Real estate: The construction industry is demanding more state aid for housing construction

Expensive materials, higher interest rates and many canceled projects: the German construction industry is warning of a slump in residential construction and is demanding support from politicians.

Real estate: The construction industry is demanding more state aid for housing construction

Expensive materials, higher interest rates and many canceled projects: the German construction industry is warning of a slump in residential construction and is demanding support from politicians. In previous crises, such as the corona pandemic and the global financial crisis, the federal government made large state investments. "When, if not now, does politics want to invest in construction?" Felix Pakleppa, general manager of the Central Association of the German Construction Industry (ZDB), told the German Press Agency.

Since 2015, the population in Germany has grown by around three million people, many of them from Syria, Afghanistan and Ukraine. They all need housing. In this situation, the Ministry of Economics drastically reduced the KfW new building subsidy for 2023 to one billion euros, criticized Pakleppa. For comparison: Until the end of November 2022, KfW approved EUR 16.4 billion for newly built residential buildings.

Strict efficiency house standard and seal of quality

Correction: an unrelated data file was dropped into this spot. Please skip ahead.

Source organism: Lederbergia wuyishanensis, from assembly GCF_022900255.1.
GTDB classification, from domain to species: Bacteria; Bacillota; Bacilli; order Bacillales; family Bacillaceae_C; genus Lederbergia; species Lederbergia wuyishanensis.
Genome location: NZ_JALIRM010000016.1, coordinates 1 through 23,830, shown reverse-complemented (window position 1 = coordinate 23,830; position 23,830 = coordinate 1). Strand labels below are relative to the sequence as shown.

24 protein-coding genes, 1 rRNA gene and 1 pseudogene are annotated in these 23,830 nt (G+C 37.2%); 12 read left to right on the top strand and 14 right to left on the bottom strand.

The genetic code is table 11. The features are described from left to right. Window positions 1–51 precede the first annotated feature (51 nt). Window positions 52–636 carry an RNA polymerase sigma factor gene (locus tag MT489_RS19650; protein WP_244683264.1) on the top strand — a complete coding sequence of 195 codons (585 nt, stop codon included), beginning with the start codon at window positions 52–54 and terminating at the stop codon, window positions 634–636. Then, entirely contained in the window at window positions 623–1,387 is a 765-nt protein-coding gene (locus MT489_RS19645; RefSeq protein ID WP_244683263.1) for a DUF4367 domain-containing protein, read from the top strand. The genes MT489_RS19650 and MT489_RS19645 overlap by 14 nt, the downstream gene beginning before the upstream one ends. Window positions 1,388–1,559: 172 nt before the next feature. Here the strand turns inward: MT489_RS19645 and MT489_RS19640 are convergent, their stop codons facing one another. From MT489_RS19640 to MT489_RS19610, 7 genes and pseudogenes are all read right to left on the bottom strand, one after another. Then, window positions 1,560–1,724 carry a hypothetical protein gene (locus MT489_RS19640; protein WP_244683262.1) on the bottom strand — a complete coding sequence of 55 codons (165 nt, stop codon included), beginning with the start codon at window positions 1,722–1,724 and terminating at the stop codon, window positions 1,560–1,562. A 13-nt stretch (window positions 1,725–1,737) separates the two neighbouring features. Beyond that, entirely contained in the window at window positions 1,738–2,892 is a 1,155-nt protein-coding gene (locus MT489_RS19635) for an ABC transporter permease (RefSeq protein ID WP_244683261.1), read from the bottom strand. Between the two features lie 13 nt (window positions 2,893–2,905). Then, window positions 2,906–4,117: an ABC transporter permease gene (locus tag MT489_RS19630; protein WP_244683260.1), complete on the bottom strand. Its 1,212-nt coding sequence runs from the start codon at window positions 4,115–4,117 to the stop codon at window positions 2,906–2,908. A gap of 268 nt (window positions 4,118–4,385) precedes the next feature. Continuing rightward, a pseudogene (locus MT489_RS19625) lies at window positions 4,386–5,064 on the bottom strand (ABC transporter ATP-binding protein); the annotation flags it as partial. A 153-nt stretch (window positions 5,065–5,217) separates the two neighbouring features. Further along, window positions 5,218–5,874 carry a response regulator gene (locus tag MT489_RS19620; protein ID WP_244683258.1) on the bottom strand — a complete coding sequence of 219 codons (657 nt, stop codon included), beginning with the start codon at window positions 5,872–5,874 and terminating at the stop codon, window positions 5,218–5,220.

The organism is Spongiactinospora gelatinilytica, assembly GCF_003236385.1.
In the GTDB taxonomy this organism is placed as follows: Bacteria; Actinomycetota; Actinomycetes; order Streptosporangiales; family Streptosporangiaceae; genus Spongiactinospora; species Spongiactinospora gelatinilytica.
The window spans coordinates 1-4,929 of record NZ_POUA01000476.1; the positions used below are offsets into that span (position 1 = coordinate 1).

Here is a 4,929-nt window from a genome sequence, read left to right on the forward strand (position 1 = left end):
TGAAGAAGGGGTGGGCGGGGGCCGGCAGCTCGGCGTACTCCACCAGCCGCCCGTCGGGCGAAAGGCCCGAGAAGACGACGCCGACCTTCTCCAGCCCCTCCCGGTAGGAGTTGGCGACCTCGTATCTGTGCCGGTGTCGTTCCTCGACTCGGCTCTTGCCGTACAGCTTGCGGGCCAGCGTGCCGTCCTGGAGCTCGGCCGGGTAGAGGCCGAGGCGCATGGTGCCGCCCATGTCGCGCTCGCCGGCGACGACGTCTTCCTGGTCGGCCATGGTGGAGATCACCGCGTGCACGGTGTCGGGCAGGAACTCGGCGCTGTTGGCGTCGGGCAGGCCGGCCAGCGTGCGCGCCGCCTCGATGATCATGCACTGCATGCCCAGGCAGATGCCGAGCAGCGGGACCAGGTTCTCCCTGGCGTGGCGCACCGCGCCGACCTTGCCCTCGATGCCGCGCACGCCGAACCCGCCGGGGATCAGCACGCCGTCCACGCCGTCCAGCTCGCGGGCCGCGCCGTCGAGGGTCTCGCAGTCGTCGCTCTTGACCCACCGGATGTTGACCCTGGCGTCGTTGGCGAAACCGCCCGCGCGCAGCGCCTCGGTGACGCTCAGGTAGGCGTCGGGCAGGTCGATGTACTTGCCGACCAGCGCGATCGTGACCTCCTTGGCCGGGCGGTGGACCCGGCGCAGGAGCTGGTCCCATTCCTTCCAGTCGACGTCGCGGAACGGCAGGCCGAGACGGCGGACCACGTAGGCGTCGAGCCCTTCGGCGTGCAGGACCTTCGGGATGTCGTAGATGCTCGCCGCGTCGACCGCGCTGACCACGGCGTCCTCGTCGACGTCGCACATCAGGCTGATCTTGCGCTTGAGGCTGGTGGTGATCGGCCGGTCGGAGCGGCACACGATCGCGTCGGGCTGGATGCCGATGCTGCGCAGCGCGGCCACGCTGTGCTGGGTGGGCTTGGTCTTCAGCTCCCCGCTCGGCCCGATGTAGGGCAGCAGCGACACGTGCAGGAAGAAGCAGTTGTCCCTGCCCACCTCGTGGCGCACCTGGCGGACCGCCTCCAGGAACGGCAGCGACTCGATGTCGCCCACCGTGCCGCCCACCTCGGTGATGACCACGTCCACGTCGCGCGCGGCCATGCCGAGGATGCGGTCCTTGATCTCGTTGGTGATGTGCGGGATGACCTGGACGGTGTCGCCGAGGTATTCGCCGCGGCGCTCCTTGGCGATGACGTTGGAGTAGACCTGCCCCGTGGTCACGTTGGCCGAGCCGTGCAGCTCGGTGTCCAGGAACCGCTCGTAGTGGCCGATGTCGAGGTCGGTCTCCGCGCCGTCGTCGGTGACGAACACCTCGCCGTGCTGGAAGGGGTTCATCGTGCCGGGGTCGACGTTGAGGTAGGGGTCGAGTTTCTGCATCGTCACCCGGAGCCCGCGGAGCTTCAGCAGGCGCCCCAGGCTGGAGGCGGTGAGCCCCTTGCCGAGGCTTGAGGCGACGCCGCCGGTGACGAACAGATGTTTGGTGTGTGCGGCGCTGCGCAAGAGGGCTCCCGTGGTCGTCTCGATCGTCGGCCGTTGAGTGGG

In January, the Federal Ministry of Economics prematurely ended grants from the KfW development bank for energy-efficient construction and renovation due to a flood of applications. The program was continued in the spring and stopped shortly thereafter because the money was quickly exhausted. Since then, funds have only been available for new buildings that meet the strict efficiency house standard 40 and have a seal of quality for sustainable building.

In the future, the refurbishment of existing buildings in particular is to be subsidised, since according to the ministry the climate protection effect is much greater than in new buildings. In a later step, the new building subsidy for 2023 is to be fundamentally redesigned. EH40 means that a building uses only 40 percent of the energy that a standard home uses.

ZDB President Reinhard Quast called for new construction subsidies not to be reduced and planned special depreciation for residential construction not to be linked to the EH40 standard. "Builders and construction companies are increasingly groaning under the political guidelines in the area of ​​sustainability." It is hardly possible to build cheaply. "A square meter in residential construction costs around 4,000 euros. It doesn't go below that."

The ZDB, which represents around 35,000 medium-sized construction companies, proposed an extension of the special depreciation for new rental apartments. "If it were possible to depreciate every apartment over ten years instead of the two percent that is currently the case at ten percent, that would give a strong boost to housing construction," said Quast. For the state, however, this would mean billions in tax losses.